Sound reflection reduction overhead

chortle

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In my pursuit to reduce unwanted noise while cruising I am going to add some Soundown material to the overhead in the pilothouse. It is amazing to me how much noise is generated by the reflection of this hard surface. I tested the concept by standing in the pilothouse and listening closely while talking, engine off, sitting at the dock. As I was talking I stepped out from under the pilothouse roof and there was quite a difference. I tested this again last week after half of the Soundown was installed in the pilothouse by talking under a section without and then with the material in place. Once again, quite easy to hear the difference. I will post some more photos of the installation once it is completed.

20140131_152059.jpg
 

Toolate

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Whats the final surface overhead?

I was going to go all out with some painted beadboard fore and aft until I thought about the noise. White pinhole headliner is the plan now. I think fabric or foam of some sort would be the best option not a solid surface. Absorb not reflect the sound.
 

chortle

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Whats the final surface overhead?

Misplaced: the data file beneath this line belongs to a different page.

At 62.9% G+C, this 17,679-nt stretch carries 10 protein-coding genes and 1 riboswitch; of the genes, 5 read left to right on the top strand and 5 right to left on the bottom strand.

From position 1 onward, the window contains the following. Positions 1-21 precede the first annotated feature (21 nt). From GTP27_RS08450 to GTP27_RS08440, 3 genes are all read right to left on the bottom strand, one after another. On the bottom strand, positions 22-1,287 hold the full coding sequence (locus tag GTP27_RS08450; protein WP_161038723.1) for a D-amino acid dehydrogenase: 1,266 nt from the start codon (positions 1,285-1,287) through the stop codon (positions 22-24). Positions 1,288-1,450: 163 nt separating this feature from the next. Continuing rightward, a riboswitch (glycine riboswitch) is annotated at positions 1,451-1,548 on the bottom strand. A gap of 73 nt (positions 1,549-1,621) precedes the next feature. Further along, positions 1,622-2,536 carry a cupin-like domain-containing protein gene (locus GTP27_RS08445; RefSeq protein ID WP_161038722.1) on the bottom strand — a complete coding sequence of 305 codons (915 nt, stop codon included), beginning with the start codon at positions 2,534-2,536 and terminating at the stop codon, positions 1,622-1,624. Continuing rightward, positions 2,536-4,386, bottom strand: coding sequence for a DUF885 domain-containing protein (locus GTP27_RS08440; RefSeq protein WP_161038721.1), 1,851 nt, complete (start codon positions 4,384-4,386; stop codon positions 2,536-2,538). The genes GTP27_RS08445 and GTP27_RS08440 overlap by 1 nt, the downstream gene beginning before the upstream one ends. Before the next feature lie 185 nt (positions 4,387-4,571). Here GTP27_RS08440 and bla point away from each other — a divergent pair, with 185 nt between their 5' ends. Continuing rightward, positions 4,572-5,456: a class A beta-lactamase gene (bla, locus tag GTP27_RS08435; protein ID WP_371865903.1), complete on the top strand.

I was going to go all out with some painted beadboard fore and aft until I thought about the noise. White pinhole headliner is the plan now. I think fabric or foam of some sort would be the best option not a solid surface. Absorb not reflect the sound.
The overhead attenuation is a perforated vinyl coated polyimide foam that has some certification for resistance to burning. Link to Jamestown below.

Soundown Perforated Acoustic Headliner

It does make some difference with reflective sound. I plan to take some dB readings before and after to see if I can quantify how much.

It is stapled to the overhead, I will post some photos in the next day or two of that detail and some more once the battens have been varnished.

I used some coated plastic beadboard for an overhead that I built years ago in the forward cabin of a Dyer, it came out looking pretty good, was inexpensive and was easy to do. Sound was not an issue on that boat in the forward cabin. Photo attached.

2009-09 fwd cabin.jpg
 

Toolate

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That is the stuff. Only asked because your pic looks like 2 panels of the ceiling are shiny/hard so wasnt sure if you were changing it all or taking it away or what. Bead board looks great- was going to use PVC as well but not now.
 

chortle